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Levy, Julien (1906–1981) By Stein, Nathaniel

DOI: 10.4324/9781135000356-REM473-1
Published: 09/05/2016
Retrieved: 23 April 2024, from


New York-based art collector and gallerist, Julien Levy, was an important advocate for photography as a modern art medium in the 1930s and 1940s, and was instrumental in introducing the surrealist movement to New York. Levy studied at Harvard University in the mid-1920s, where his teachers included future tastemakers A. Everett (“Chick”) Austin and Alfred Barr Jr. In 1926, Levy befriended Marcel Duchamp, with whom he traveled to Europe, circulating among the artistic avant-garde. Relationships with Man Ray, Mina Loy, Berenice Abbott, and others encouraged Levy’s activities as a collector and shaped the experimental spirit of the Julien Levy Gallery, which opened in New York in 1931. In the decade prior to the founding of the photography department at the Museum of Modern Art, Levy mounted exhibitions addressing the history of the medium and arguing for the avant-garde photography of the moment, much as Alfred Stieglitz had done in the 1910s and 1920s. More broadly, the Levy Gallery was an important—in some cases first—American venue for Surrealist-influenced artists including Manuel Álvarez Bravo, Henri Cartier-Bresson, Max Ernst, Frida Kahlo, Salvador Dalí, Arshile Gorky, Clarence John Laughlin, Pavel Tchelitchew, and Joseph Cornell.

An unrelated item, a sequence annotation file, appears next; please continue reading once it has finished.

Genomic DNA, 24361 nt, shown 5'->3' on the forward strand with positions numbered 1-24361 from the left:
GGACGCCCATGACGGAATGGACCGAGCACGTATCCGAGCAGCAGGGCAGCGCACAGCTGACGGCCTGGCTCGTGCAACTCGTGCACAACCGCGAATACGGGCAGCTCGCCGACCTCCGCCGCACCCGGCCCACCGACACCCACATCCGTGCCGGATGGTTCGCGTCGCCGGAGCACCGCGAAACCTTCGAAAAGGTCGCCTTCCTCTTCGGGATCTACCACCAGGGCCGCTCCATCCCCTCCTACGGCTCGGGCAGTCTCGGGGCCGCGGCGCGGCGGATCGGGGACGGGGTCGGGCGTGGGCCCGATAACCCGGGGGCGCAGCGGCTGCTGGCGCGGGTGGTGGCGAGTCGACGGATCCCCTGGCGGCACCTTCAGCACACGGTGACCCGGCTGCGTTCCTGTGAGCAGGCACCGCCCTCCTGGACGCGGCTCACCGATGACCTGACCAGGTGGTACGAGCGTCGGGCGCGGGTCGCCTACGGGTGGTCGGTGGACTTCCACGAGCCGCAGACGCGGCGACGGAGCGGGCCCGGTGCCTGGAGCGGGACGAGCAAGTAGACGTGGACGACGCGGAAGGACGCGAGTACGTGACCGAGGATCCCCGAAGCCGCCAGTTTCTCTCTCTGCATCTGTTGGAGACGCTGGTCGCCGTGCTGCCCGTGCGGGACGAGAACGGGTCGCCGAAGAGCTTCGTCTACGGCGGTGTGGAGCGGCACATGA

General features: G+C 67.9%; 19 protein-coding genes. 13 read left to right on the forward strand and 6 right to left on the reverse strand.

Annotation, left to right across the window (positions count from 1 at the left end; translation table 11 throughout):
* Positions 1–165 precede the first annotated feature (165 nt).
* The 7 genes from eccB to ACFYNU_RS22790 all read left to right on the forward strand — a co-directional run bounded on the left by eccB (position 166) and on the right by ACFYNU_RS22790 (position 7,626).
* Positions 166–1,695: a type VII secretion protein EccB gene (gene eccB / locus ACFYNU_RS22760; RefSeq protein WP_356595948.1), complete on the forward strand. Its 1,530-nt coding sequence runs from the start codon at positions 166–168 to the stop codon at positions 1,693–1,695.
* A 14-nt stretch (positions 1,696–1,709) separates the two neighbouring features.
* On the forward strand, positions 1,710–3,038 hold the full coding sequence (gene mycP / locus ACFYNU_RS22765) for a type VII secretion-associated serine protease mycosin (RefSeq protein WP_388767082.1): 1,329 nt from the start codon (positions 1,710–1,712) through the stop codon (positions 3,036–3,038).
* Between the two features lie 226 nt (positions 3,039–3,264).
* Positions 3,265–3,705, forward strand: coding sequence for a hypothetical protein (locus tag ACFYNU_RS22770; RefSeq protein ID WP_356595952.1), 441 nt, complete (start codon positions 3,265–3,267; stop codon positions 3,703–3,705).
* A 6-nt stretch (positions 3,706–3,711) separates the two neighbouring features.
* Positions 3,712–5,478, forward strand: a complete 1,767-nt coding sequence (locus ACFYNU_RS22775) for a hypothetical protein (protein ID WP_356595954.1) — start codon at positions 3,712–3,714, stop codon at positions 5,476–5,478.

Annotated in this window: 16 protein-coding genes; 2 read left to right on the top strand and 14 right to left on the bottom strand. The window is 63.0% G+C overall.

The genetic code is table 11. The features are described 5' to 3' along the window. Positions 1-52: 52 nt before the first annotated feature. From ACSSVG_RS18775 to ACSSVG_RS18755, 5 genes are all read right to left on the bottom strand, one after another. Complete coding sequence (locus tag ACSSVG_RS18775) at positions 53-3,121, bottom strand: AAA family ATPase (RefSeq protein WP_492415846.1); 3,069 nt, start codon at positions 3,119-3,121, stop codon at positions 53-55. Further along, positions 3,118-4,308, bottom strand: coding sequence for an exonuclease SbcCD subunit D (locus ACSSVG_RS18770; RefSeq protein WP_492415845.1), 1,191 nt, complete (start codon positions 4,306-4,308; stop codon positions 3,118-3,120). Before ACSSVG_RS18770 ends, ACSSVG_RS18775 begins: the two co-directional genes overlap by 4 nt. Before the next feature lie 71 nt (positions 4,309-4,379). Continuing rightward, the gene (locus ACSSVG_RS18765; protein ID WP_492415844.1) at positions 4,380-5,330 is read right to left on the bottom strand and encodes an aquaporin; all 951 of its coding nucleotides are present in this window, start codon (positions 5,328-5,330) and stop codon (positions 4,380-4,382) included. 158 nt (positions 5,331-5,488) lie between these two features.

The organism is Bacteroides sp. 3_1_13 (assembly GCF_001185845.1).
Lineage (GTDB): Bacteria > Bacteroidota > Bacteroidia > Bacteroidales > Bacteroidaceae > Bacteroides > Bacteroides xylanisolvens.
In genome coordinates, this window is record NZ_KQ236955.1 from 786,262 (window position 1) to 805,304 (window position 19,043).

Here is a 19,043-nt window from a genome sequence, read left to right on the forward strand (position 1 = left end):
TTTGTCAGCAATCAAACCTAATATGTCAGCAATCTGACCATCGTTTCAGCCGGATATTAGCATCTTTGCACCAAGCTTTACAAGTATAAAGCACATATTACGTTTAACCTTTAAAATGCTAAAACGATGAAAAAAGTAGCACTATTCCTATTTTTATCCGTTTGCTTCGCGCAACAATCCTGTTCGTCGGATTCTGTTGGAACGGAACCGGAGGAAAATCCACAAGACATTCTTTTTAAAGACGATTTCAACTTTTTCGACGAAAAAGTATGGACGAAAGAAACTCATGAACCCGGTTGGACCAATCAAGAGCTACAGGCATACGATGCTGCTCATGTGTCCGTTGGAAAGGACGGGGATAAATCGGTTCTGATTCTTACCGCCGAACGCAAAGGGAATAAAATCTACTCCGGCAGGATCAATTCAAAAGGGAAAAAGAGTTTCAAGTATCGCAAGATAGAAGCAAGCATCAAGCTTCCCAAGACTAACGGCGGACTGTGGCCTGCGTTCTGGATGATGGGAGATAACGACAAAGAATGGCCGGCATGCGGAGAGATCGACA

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Stein, Nathaniel. Levy, Julien (1906–1981). Routledge Encyclopedia of Modernism, Taylor and Francis,

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